On the vanity of partisan politics

Today a friend shared this video on Facebook, in which a reporter from ReasonTV, a libertarian video channel, interviews delegates at the Democratic National Convention to find out just how pro-choice they really are.
 

For many, the video highlights a glaring inconsistency in the Democratic platform. Apparently, “it’s my body, my choice” applies when you’re terminating a pregnancy, but not when it comes to drinking excessive quantities of soda.

My guess is the libertarian producers of this video were more concerned with the regulation of sugary drinks and light bulbs than abortion. Though in fairness, many libertarians are pro-life, because in their view, one individual’s liberty ends where someone else’s personhood begins. Either way, the inconsistency highlighted by this video is real. And troubling.

But imagine if someone had turned the cameras on the other party during their convention and asked, “Just how pro-life are Republicans?” On the one hand, the Republican platform calls for a constitutional amendment to protect unborn children.

But how pro-life is it to oppose the EPA’s efforts to limit mercury emissions from coal-fired power plants — a rule designed to protect children born and unborn from the well-documented health effects of such pollutants?

How pro-life is it to lead the country into not one but two wars of questionable necessity (assuming you believe there’s ever such a thing as “justifiable necessity” when it comes to war)?

How pro-life is it to play politics with climate change when the risks of inaction far outweigh the risks of overreaction in the unlikely event the scientists are wrong? Many experts in the humanitarian sector (in which I used to work) will tell you that climate change is the single greatest threat to all the progress that’s been made combating poverty, hunger, and disease over the last few decades.

Now it’s not as if one party is more virtuous than the other. The truth is, hypocrisy runs deep on both sides of the political divide. Those of us who are Christians would do well to remember this as we engage in (or disengage from) the political process this year.

Politics is not just the art of governing; it’s also the pursuit of power. And in our increasingly polarized society, it seems to be more about the latter than the former. Hence our never-ending election cycle.

That’s why Christians should be wary of getting too cozy with either party. Because we are called to serve, not to become someone else’s pawn in their accumulation of power. We are called to speak truth to power but never to seek it for ourselves. Ever notice how the Old Testament prophets routinely confronted the kings of Israel without seeking their favor or patronage?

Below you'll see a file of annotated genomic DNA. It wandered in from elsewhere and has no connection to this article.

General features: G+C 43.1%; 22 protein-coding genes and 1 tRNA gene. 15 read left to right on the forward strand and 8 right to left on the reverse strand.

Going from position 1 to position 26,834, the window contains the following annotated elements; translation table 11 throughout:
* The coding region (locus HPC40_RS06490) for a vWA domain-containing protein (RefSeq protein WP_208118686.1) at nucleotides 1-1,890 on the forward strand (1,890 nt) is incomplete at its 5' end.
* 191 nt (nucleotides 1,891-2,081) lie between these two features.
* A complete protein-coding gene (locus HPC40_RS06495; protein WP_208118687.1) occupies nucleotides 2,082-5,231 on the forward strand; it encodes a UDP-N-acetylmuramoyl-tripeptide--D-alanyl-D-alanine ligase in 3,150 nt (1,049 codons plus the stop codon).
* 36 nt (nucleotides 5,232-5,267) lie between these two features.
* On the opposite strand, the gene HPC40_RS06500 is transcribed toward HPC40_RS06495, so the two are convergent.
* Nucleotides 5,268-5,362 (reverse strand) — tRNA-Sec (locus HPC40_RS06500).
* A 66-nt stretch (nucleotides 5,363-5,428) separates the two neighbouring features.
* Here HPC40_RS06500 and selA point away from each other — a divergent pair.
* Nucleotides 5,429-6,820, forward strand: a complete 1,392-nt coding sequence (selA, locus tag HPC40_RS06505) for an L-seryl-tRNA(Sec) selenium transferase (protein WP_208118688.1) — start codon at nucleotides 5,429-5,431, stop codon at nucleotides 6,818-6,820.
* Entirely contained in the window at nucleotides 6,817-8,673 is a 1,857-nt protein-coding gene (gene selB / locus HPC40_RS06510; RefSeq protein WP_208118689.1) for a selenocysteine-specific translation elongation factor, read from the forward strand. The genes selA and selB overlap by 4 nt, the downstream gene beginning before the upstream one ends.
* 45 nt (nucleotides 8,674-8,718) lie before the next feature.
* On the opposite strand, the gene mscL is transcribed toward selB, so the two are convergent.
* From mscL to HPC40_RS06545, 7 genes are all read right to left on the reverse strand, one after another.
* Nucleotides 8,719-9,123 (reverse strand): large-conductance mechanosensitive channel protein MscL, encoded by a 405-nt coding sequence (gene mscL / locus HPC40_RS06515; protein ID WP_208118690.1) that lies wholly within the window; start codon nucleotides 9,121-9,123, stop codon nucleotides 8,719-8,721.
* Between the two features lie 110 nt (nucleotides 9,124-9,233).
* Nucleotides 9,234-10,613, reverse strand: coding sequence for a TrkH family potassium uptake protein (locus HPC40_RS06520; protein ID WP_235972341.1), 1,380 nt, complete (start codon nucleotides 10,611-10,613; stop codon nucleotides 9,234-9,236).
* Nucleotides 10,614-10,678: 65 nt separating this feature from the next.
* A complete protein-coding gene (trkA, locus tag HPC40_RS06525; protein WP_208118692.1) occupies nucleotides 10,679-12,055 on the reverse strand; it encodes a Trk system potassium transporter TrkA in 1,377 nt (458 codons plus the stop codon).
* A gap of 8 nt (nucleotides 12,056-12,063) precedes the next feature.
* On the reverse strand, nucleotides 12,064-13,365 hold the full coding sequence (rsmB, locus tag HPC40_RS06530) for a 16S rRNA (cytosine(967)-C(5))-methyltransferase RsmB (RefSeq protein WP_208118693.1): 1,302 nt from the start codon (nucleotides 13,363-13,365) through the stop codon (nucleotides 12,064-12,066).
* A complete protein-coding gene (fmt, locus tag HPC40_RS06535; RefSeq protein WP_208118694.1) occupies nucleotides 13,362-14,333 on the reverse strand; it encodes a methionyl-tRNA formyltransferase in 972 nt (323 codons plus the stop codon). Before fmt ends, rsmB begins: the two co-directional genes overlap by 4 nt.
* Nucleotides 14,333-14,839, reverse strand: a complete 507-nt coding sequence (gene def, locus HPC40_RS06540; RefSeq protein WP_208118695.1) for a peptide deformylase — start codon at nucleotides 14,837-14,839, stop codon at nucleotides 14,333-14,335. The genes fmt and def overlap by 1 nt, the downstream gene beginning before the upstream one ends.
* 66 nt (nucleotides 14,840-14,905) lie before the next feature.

It’s not that there’s no place for Christian political engagement. I believe there is. But I also believe our role is to be a prophetic voice, and you can’t do that when you’re a mouthpiece for one party or the other.

So when Democrats talk about protecting the vulnerable in our midst, we can applaud while also pointing out the blind spot in their thinking when it comes to abortion. And when Republicans talk about the sanctity of life, we can say amen while also reminding them that life is just as sacred outside the womb as in it.

This may not be a strategy for electoral success, but as Christians, aren’t we called to believe in something bigger?

4 thoughts on “On the vanity of partisan politics

  1. Nicely put and a good analysis. Neither party is the “Christian” party and I find it disturbing that both parties are invoking God in some way. Brought to mind, for me, Deuteronomy 5:11 “You shall not use the name of the Lord your God, for the Lord will not hold anyone guiltless who misuses his name”

  2. I would say that the abortion issue is perhaps *the* simplest issue in all of politics when it comes to seeing what is right. I’ve said before that in probably every other issue I can “see” how an intelligent person could hold the opinion of the “other side”, even if I disagree with it. But I cannot understand how anyone who has considered the issue could not be pro-life. At the DNC these last couple days, abortion rights were not only cheered, they received some of the loudest cheers of all, and that disturbs me greatly. It is not just mere human beings that we are contending with.

    But all these other issues are more complex. Though there are Republican hypocrites, I don’t think they’re (necessarily) hypocrites to take the positions given in your examples above. I certainly don’t think that the risks of inaction outweigh the risks of overreaction when it comes to climate change – in fact, I think the risks from climate change are very small indeed, and efforts to limit CO2 production hurt everyone, the poor especially. The pro-life position on that issue is to fight the environmentalists. How about – how pro-life is it to leave a dictator who has nerve-gassed his own citizens in power in Iraq? How pro-life is it to let Afghanistan remain a terrorists’ haven where they can safely plan their next attack against innocent civilians? I could go on – I’m actually more ambivalent about these things than I’m making out to be right now, but the point is that the issues are a lot more complex than abortion, or (if you ask me) soda consumption.